Wednesday, December 3, 2014

Peace Came And Stayed Track 3: I'll Fly Away by Allison Krause/ Gillian Welch

I am reflecting on The Glenmary Farm through the lens of a playlist of songs that have a strong connection to my time there.  The playlist is called Peace Came And Stayed and can be found in its entirety on Spotify:

3) I'll Fly Away - Allison Krauss/ Gillian Welch off O Brother Where Art Thou (Soundtrack)

This song is a popular Christian Hymn that I heard more than a few times during my 14 months.  Following our days doing service, we brought groups to night sites in the surrounding area to give them a taste of the culture and life in the area.  Church obviously has a big presence in the region and Wednesday was Church night so we would often bring them to one of the local churches.  During my time, Mosby Pentacostal, Bivens, and Blankenship were in the rotation.

Before my time, The Farm had made connections with a few local Church members who extended invitations to join them for these services.  Often, it was through our work with People’s Self Help Housing since a few of the guys on the crews were also preachers.  So for the volunteers it was a nice way to see the lives of those they served with outside of the workday.  

Those services were a very different experience for volunteers (and me, at first!).  Raised as a Catholic boy, I was familiar with services that started wrapping up around 45 minutes in and started dragging when they got past the 1 hour mark.  The Catholic Mass is very structured and ordered and oftentimes is evident if a single word is omitted or changed.  The Wednesday night services...not so much.  They all followed a general format.  They typically began with a series of hymns sung by the congregation.  Then someone would come up and preach.  There are usually one or two main preachers for the congregation- leaders of the community or well respected members.  But preachers on any given night could be most anyone, especially if they felt particularly called.  There were no set passages or readings (as far as I could tell).  Again, it was driven mainly by what the preacher felt called to speak on.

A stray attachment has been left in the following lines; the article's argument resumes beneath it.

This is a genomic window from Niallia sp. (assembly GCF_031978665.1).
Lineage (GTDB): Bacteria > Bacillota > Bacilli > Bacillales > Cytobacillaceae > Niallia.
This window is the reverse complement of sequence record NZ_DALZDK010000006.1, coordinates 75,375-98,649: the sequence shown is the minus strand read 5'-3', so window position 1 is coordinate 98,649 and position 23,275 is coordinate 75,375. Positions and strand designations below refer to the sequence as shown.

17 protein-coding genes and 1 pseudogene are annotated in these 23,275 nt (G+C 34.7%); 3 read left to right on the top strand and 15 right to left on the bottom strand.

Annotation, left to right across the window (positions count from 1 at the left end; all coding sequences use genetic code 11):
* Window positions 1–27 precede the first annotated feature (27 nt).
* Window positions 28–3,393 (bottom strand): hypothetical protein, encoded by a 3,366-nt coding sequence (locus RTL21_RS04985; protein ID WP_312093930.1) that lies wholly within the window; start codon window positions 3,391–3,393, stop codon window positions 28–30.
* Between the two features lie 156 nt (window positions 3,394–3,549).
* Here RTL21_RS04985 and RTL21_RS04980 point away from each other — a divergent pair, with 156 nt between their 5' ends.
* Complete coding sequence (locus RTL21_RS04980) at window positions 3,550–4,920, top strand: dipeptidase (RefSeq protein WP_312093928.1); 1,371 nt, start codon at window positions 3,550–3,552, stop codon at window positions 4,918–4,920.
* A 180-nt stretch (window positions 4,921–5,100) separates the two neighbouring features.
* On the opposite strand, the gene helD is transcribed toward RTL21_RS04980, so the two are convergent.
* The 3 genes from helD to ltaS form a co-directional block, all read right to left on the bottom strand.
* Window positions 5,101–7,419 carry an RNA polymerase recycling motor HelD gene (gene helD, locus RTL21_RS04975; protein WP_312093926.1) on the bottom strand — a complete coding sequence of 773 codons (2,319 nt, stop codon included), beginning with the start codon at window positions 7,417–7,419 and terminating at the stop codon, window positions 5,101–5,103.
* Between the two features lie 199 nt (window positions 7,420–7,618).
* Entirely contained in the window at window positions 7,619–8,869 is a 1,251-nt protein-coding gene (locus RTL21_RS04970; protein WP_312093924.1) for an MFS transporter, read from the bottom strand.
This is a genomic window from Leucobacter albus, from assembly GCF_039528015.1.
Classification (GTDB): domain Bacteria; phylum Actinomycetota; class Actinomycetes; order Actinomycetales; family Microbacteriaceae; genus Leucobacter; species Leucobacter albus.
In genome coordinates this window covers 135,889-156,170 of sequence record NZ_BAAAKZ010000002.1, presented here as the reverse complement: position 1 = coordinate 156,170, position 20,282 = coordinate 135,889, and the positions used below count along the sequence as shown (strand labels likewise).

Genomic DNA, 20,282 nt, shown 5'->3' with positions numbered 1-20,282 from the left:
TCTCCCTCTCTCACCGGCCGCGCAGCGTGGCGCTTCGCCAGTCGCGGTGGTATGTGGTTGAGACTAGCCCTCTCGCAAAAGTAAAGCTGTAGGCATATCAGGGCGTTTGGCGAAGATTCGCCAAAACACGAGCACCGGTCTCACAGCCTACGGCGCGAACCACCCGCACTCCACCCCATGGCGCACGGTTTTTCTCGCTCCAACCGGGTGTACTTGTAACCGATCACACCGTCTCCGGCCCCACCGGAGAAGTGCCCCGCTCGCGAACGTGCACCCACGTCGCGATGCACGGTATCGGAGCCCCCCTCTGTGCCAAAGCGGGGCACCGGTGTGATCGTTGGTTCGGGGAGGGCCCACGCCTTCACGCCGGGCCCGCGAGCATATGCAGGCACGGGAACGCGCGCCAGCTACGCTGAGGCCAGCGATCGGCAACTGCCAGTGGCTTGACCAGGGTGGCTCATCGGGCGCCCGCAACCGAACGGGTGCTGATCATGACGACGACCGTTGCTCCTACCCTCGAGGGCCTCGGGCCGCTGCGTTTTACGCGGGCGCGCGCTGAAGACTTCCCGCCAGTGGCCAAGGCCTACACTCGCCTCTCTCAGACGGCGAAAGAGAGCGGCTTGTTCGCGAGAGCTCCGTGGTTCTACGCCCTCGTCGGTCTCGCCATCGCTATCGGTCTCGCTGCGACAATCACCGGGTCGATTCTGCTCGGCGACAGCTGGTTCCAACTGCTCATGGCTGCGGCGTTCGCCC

After preaching, they would invite people who had something on their heart to share it with the congregation.  This could be anything from a song that had been on a person's mind, a particular passage that had spoken to them, or just general thoughts or an appreciation of Jesus.  There was no time limit here.  Sometimes these witnesses would become a sermon in their own right.  Most of these procedings were punctuated by "Amens!" or other exclamations from the congregation.  Last was usually a general altar call.  This didn't happen necessarily every time.  But when it did, they invited up those who felt the need to be prayed over.  There were a few times during my time that I answered Altar Call.  It was a slightly intimidating feeling, having a group of people lay hands on me and begin to pray asynchronously for and about me.  But aside from the initial shock, it was a nice comfort knowing that all these people were so genuinely and fervently interceding on my behalf.